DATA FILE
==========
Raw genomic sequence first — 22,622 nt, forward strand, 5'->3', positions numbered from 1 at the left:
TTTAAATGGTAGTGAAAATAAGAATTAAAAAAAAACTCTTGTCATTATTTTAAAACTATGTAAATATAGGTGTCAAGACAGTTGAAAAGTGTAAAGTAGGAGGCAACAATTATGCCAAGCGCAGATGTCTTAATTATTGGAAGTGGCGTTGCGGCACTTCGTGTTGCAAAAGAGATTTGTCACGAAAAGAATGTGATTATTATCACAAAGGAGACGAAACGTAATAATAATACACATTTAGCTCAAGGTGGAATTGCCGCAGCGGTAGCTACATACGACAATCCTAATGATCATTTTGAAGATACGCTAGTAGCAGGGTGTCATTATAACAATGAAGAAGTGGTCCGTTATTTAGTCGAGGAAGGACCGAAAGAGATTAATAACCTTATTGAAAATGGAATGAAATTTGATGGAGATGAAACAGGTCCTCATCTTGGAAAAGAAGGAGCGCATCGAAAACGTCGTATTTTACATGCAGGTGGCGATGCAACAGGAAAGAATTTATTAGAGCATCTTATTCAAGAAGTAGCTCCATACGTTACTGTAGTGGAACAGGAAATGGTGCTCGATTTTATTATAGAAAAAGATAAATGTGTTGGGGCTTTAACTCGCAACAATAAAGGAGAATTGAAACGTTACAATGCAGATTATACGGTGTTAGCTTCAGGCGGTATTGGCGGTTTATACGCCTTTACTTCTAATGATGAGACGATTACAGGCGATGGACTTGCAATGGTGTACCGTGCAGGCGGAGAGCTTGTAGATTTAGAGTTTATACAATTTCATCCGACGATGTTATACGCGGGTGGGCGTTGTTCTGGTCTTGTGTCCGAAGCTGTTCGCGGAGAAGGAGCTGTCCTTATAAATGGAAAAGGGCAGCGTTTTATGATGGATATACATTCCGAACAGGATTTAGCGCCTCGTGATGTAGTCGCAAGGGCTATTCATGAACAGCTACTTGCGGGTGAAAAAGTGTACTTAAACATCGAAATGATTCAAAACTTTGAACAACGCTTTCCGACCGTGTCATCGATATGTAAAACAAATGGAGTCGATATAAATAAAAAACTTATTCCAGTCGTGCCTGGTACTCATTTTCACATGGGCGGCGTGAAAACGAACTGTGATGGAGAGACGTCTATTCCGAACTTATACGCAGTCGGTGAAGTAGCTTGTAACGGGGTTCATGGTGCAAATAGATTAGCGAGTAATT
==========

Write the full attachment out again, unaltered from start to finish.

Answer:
Raw genomic sequence first — 22,622 nt, forward strand, 5'->3', positions numbered from 1 at the left:
TTTAAATGGTAGTGAAAATAAGAATTAAAAAAAAACTCTTGTCATTATTTTAAAACTATGTAAATATAGGTGTCAAGACAGTTGAAAAGTGTAAAGTAGGAGGCAACAATTATGCCAAGCGCAGATGTCTTAATTATTGGAAGTGGCGTTGCGGCACTTCGTGTTGCAAAAGAGATTTGTCACGAAAAGAATGTGATTATTATCACAAAGGAGACGAAACGTAATAATAATACACATTTAGCTCAAGGTGGAATTGCCGCAGCGGTAGCTACATACGACAATCCTAATGATCATTTTGAAGATACGCTAGTAGCAGGGTGTCATTATAACAATGAAGAAGTGGTCCGTTATTTAGTCGAGGAAGGACCGAAAGAGATTAATAACCTTATTGAAAATGGAATGAAATTTGATGGAGATGAAACAGGTCCTCATCTTGGAAAAGAAGGAGCGCATCGAAAACGTCGTATTTTACATGCAGGTGGCGATGCAACAGGAAAGAATTTATTAGAGCATCTTATTCAAGAAGTAGCTCCATACGTTACTGTAGTGGAACAGGAAATGGTGCTCGATTTTATTATAGAAAAAGATAAATGTGTTGGGGCTTTAACTCGCAACAATAAAGGAGAATTGAAACGTTACAATGCAGATTATACGGTGTTAGCTTCAGGCGGTATTGGCGGTTTATACGCCTTTACTTCTAATGATGAGACGATTACAGGCGATGGACTTGCAATGGTGTACCGTGCAGGCGGAGAGCTTGTAGATTTAGAGTTTATACAATTTCATCCGACGATGTTATACGCGGGTGGGCGTTGTTCTGGTCTTGTGTCCGAAGCTGTTCGCGGAGAAGGAGCTGTCCTTATAAATGGAAAAGGGCAGCGTTTTATGATGGATATACATTCCGAACAGGATTTAGCGCCTCGTGATGTAGTCGCAAGGGCTATTCATGAACAGCTACTTGCGGGTGAAAAAGTGTACTTAAACATCGAAATGATTCAAAACTTTGAACAACGCTTTCCGACCGTGTCATCGATATGTAAAACAAATGGAGTCGATATAAATAAAAAACTTATTCCAGTCGTGCCTGGTACTCATTTTCACATGGGCGGCGTGAAAACGAACTGTGATGGAGAGACGTCTATTCCGAACTTATACGCAGTCGGTGAAGTAGCTTGTAACGGGGTTCATGGTGCAAATAGATTAGCGAGTAATT